The losing streak had caused a crisis of confidence for Johnson. He was supposed to be the big-play defender on a winning team, which he had been in college at Texas, but neither was happening in Kansas City.

“I was questioning myself about when I was going to have that big game,” Johnson said. “I’m a first-round draft pick, a high-caliber player, and I’m supposed to be a star of the team. I’m supposed to make plays.

“I wasn’t that energetic during practice, just walking around the meeting rooms. I was definitely focused, but (defensive coordinator Gunther Cunningham) just pulled me aside and said, ‘You need to stop thinking and just go. You’re much faster than what you’re playing.’

“He just gave me the green light. Once that happened, you could see it in practice. I wasn’t worried about if I messed up on coverage. If you go fast enough, you’ll make plays.”

Johnson for the first time all season was one of the Chiefs’ stars. He had seven tackles, a half-sack and an interception, and he forced a fumble that led to a Chiefs touchdown.

It took him awhile, too, to appreciate the victory.

“I started exhaling when I went home,” Johnson said. “At the time, you’re up on a high when you’re out there on the field; you’re trying to make plays. You’re expected to make plays. I was more excited with the win, but at the same time I want to play good. I definitely had a pretty good game, and I want to repeat that. That felt really good.”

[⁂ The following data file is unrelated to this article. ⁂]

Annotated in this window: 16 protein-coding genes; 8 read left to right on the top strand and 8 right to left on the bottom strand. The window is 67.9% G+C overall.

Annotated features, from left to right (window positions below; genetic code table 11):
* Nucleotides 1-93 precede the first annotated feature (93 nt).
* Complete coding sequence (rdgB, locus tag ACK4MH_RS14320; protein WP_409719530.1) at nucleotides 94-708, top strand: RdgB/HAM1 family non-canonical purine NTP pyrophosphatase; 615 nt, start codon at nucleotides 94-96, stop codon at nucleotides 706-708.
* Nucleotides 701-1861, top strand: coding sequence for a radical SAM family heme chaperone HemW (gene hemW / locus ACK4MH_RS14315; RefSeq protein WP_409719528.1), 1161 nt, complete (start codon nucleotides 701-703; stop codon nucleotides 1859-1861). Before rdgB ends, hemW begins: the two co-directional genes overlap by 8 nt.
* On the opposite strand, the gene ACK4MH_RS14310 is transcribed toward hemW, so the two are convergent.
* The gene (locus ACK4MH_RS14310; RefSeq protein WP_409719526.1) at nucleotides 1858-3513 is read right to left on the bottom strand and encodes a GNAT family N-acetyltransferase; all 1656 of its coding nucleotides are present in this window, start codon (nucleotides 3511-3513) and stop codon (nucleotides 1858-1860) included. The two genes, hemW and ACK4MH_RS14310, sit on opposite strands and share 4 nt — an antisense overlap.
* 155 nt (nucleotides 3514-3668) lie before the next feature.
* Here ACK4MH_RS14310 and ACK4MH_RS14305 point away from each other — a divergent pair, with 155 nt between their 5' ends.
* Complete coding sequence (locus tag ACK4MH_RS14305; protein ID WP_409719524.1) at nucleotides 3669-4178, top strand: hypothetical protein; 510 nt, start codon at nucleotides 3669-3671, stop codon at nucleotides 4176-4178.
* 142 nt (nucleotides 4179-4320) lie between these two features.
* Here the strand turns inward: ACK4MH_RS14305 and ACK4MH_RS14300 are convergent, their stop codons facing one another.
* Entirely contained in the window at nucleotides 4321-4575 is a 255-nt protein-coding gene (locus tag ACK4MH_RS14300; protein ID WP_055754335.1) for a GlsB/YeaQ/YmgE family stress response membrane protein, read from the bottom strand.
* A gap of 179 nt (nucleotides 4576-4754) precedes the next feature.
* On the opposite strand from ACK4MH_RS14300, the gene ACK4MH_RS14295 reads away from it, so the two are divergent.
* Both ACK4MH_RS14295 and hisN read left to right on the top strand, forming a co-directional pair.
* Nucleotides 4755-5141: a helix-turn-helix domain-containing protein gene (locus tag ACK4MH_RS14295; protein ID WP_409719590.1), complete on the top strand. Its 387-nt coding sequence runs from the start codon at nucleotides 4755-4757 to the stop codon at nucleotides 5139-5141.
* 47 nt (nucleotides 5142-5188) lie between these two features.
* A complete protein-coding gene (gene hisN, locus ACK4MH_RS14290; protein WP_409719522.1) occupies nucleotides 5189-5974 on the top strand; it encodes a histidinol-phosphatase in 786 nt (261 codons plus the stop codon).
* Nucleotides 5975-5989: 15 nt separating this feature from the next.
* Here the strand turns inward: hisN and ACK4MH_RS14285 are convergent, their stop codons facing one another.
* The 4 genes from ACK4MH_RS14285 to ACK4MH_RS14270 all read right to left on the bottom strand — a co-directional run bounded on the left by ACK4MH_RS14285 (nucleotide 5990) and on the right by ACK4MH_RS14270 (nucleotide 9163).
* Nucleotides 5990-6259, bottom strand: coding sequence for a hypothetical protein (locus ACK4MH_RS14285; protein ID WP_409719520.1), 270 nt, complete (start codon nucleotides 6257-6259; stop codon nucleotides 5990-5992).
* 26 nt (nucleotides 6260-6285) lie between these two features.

It made dinner at the Peachtree taste better, too.

“My mom even mentioned that it felt like she was watching me back when I was at Texas,” Johnson said. “It felt that way to me, too.”

Larry Johnson

Johnson had had bigger games than his 198-yard, two-touchdown showing against the Broncos. But none was more satisfying.

He wanted to silence his critics, real and imagined, who claimed he was washed up after his two big seasons and last year’s foot injury.

“A lot of people thought because of my injury and because of a new offensive line that I wasn’t going to be able to do anything and that I was going to struggle,” he said. “We’re heading in the right direction.”